While the Toronto Blue Jays have wade into the offseason with starting pitching upgrades as their top priority, their relief corps is also in need of serious reinforcements.
At this point Ken Giles is the only impact arm in the team’s bullpen, and he’s liable to be traded at any time. If the club doesn’t bring in some outside help, it could be in for some late-game heartbreak in 2020.
While there’s an argument to be made that they aren’t close enough to contention for it to make investing in their bullpen very important, investing in relief arms on short-term deals has very little downside as they can become trade pieces if 2020 becomes a lost season.
Here are a few relievers the Jays could consider in free agency:
The Underrated Upgrade: Yoshihisa Hirano
Arsenal: Four-Seam Fastball, Splitter
Fastball Velocity: 91.1 mph
2019 stats: 10.36 K/9, 3.74 BB/9, 1.19 HR/9, 4.75 ERA and 4.04 FIP in 53 IP
How it works: Hirano’s ERA last season wasn’t pretty, but the splitter specialist missed a tonne of bats and kept the ball in the ballpark at an above-average clip. The Japanese veteran’s biggest problem was a slightly inflated walk rate and poor luck on balls in play.
While his .314 BABIP wasn’t egregious, it certainly seemed on the unfortunate side considering he did a great job limiting hard contact. His exit velocity against of 87.1 mph was in the 72nd percentile league-wide while his Hard Hit rate allowed was in the 94th percentile.
Although his velocity is below average, Hirano’s ability to generate whiffs with his splitter and induce soft contact makes him an appealing option, who could become a trade candidate if he flourishes with slightly better luck.
The 2019 train wreck: Trevor Rosenthal
Arsenal: Four-Seam Fastball, Cutter, Changeup
Fastball Velocity: 98.0 mph
2019 stats: 9.98 K/9, 15.26 BB/9, 0.00 HR/9, 13.50 ERA and 6.87 FIP in 15.1 IP
How it works: Nothing Rosenthal did last season inspired any level of confidence in his abilities to make an impact at the MLB level. The veteran right-hander was nothing short of dreadful as he was totally unable to control the baseball, let alone command it, and neither the Washington Nationals nor Detroit Tigers were able to coax any semblance of production from him.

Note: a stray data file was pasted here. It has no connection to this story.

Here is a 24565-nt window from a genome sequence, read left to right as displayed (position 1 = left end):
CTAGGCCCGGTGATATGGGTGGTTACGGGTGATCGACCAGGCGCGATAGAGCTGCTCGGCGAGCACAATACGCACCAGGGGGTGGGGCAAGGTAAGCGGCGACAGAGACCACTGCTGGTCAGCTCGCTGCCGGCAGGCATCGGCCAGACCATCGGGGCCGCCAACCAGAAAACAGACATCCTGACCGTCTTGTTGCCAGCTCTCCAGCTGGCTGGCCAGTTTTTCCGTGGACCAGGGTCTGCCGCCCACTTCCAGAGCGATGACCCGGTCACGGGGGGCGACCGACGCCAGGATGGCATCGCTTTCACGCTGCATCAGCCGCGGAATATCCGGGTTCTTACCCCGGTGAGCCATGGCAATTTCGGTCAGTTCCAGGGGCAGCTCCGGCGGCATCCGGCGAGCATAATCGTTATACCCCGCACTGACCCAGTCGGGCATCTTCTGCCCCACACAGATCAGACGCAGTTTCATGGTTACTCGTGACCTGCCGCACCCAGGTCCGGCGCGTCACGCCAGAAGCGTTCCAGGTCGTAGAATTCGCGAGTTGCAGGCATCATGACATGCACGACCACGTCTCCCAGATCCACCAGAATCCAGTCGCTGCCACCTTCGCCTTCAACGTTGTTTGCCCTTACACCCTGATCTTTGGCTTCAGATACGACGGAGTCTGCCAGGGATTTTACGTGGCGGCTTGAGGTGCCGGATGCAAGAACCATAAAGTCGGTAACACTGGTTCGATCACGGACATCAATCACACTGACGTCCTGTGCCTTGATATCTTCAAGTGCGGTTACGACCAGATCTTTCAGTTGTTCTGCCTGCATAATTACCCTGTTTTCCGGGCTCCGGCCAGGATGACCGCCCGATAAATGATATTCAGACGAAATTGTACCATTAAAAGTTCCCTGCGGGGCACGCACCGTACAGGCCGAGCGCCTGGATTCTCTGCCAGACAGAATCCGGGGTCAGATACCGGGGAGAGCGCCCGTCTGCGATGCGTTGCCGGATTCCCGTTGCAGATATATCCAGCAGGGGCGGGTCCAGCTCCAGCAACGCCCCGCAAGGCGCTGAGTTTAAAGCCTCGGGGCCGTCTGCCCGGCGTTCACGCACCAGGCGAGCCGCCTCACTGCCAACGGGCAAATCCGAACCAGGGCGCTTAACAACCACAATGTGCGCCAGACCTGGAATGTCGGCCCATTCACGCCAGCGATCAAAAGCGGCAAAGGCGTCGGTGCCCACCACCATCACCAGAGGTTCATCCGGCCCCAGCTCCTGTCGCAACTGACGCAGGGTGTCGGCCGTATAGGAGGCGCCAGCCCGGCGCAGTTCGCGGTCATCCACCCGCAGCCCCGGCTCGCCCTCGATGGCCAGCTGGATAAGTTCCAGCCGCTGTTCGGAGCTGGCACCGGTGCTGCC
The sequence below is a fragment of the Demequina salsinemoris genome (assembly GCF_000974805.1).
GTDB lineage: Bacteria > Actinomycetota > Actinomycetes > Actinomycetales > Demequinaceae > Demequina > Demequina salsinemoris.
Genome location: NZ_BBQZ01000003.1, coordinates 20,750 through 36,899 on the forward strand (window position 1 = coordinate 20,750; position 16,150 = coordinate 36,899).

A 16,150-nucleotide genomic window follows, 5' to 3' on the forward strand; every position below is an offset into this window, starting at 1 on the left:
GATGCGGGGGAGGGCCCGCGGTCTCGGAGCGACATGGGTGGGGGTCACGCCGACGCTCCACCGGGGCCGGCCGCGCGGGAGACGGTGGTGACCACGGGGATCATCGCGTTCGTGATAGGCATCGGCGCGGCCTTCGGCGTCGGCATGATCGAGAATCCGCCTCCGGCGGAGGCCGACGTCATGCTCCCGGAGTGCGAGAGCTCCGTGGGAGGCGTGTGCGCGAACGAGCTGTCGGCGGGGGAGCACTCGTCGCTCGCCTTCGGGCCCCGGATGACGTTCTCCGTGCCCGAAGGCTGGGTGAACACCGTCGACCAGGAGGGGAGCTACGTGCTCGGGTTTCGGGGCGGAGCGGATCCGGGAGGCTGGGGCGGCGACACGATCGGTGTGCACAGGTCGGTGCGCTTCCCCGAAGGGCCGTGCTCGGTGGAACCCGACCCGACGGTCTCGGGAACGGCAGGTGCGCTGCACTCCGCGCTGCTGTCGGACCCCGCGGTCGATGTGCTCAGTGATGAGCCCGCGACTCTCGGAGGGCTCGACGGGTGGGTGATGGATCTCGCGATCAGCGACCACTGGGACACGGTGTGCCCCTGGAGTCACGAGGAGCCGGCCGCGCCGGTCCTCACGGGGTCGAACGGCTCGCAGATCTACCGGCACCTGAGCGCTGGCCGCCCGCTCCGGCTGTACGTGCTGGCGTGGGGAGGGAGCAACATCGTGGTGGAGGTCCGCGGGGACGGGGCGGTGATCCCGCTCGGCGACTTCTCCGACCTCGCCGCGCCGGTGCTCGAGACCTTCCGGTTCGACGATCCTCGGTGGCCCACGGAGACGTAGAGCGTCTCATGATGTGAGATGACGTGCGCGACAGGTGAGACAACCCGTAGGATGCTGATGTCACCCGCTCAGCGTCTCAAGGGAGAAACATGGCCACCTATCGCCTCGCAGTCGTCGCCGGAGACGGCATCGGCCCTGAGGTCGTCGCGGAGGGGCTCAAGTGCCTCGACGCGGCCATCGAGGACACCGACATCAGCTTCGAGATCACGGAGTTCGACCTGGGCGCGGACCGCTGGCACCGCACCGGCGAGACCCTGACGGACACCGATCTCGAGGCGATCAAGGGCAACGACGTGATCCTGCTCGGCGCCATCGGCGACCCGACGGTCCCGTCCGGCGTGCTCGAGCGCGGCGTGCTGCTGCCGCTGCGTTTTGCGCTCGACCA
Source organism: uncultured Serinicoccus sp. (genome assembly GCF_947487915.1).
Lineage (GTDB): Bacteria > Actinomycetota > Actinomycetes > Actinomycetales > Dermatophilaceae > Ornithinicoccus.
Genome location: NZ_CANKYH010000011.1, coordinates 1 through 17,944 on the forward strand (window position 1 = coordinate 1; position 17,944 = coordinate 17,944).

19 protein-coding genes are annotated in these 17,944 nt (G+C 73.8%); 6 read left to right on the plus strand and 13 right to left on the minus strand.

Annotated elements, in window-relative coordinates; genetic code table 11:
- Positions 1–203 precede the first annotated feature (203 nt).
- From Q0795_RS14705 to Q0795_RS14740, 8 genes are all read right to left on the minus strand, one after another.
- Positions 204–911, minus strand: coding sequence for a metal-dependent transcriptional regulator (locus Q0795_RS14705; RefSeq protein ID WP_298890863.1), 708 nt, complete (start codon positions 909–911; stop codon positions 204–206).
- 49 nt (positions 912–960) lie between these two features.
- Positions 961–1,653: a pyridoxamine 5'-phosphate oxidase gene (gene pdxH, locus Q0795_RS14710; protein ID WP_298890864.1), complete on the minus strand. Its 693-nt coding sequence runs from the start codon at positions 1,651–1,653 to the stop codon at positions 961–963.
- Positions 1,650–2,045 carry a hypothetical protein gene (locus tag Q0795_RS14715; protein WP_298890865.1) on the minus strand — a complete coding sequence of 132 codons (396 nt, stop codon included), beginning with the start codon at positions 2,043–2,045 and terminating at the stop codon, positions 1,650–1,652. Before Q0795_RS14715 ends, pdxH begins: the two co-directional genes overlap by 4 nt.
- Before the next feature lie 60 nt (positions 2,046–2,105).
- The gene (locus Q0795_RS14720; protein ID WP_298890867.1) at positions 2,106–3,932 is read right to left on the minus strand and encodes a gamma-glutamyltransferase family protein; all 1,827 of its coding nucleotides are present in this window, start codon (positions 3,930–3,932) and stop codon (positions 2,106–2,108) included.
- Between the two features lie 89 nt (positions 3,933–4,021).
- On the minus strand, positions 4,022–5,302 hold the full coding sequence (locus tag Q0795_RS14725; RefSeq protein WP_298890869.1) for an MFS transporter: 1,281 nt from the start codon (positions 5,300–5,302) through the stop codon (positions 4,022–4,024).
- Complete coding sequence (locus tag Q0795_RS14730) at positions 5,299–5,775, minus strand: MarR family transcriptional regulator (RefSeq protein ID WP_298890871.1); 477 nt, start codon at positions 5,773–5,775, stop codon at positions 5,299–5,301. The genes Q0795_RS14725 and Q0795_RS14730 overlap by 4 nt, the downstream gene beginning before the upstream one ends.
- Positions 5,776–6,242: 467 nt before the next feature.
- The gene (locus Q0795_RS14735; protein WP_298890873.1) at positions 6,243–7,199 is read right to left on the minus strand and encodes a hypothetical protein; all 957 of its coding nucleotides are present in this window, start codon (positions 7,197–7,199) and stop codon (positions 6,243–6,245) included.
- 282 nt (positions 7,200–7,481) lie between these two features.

That said, the former closer deserves a little bit of slack considering it was his first action since he had Tommy John surgery late in 2017. Rosenthal’s velocity is still outstanding and it comes with a pretty healthy spin rate (68th percentile) suggesting his heater can still be a weapon at the highest level. The 29-year-old might be too risky for a team that needs someone with a reasonable floor, but he represents an interesting gamble for the Blue Jays.
The true long man: Josh Tomlin
Arsenal: Four-Seam Fastball, Cutter, Changeup, Curveball
Fastball Velocity: 89.3 mph
2019 stats: 5.79 K/9, 0.79 BB/9, 1.59 HR/9, 3.74 ERA and 4.49 FIP in 79.1 IP
How it works: Considering the Blue Jays are likely to rely on a number of unproven pitchers in their rotation, it would pay to have someone to soak up innings when their outings go sideways. Sam Gaviglio played that role last season and pitched close to 100 innings in it — but Tomlin would represent an incremental upgrade.
Adding Tomlin would be far from a thrilling move, but it would help the Blue Jays improve at a spot that could be particularly important to them in 2020. If they were to have a surprising season, he’s the type of guy they’d be glad they added. Gaviglio is close to a replacement-level talent whereas Tomlin has at least one elite skill in his pinpoint control and can provide solid innings in bulk.
The Snake-Bitten Stud: Brad Brach
Arsenal: Four-Seam Fastball, Two-Seam Fastball, Cutter, Slider, Changeup
Fastball Velocity: 93.9 mph
2019 stats: 9.94 K/9, 5.14 BB/9, 0.66 HR/9, 5.47 ERA and 3.73 FIP in 54.1 IP
How it works: Prior to 2019 Brach had been one of the steadiest relievers in the game, an absolute constant in a Baltimore Orioles’ bullpen that was often outstanding. He was even an all-star in 2016, and not one of those cheap “every team needs a representative” guy. Those Orioles had five representatives in the All-Star Game. When Brach began to falter in 2018, Baltimore shipped him off to Atlanta only to see him regain his elite form.
His 2019 was far from impressive, but it wasn’t nearly as bad as his ERA makes it seem. The gap between the right-hander’s ERA and FIP is big enough to suggest he dealt with some serious misfortune. It’s possible he’s not quite what he once was, but his velocity is good, he still misses bats, and his unorthodox arm angle is still absolute murder on right-handed hitters.
If the Blue Jays scoop him up, there’s a very good chance he’ll either give them strong year-long production or make himself useful as a mid-season trade chip.
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